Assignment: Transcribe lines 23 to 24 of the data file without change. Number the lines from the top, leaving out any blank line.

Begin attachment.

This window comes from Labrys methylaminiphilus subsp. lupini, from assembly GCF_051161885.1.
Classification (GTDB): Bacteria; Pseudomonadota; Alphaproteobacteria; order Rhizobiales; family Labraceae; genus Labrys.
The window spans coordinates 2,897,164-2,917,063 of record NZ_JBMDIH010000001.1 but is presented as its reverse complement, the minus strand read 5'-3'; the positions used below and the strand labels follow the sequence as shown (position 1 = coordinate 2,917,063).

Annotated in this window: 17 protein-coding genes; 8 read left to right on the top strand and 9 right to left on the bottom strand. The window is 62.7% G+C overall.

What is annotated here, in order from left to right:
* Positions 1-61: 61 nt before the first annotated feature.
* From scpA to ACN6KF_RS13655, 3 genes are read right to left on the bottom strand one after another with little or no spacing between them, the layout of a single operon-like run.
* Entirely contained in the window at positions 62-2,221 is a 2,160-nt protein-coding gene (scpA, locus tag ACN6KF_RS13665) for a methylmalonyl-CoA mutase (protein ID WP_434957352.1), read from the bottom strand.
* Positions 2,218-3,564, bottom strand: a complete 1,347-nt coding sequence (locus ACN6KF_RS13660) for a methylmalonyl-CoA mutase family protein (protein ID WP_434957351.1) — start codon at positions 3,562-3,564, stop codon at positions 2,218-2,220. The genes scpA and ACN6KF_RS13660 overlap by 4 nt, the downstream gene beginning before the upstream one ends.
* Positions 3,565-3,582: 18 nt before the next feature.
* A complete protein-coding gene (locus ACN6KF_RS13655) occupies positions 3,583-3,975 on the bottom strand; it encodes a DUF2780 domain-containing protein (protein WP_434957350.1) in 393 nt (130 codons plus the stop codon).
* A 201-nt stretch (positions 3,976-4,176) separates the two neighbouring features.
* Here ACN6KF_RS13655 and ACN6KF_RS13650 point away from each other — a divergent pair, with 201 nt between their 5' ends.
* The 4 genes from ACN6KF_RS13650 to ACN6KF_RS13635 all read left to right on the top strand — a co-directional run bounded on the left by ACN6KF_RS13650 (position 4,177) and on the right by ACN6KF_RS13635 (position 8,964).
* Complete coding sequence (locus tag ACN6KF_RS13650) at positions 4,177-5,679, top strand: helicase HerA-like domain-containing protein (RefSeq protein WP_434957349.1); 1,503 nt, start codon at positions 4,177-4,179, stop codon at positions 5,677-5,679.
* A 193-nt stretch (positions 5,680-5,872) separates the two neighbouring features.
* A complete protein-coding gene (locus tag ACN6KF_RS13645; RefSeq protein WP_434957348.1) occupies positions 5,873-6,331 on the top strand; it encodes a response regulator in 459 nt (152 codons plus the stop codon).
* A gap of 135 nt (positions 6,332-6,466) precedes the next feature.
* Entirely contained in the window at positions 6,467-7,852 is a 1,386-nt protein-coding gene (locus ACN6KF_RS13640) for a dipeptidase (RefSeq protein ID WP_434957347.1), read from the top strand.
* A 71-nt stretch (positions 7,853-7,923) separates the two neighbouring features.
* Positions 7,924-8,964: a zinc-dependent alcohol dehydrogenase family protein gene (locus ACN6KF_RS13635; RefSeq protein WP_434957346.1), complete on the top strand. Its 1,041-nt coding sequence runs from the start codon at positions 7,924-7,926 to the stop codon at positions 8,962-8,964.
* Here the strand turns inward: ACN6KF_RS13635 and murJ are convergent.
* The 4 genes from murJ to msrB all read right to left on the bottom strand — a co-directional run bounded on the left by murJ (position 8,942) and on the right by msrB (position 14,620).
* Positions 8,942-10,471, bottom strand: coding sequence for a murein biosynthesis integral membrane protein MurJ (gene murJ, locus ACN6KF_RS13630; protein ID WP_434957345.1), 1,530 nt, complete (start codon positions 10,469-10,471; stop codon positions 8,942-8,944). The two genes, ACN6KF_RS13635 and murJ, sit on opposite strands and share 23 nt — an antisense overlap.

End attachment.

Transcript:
* The 4 genes from murJ to msrB all read right to left on the bottom strand — a co-directional run bounded on the left by murJ (position 8,942) and on the right by msrB (position 14,620).
* Positions 8,942-10,471, bottom strand: coding sequence for a murein biosynthesis integral membrane protein MurJ (gene murJ, locus ACN6KF_RS13630; protein ID WP_434957345.1), 1,530 nt, complete (start codon positions 10,469-10,471; stop codon positions 8,942-8,944). The two genes, ACN6KF_RS13635 and murJ, sit on opposite strands and share 23 nt — an antisense overlap.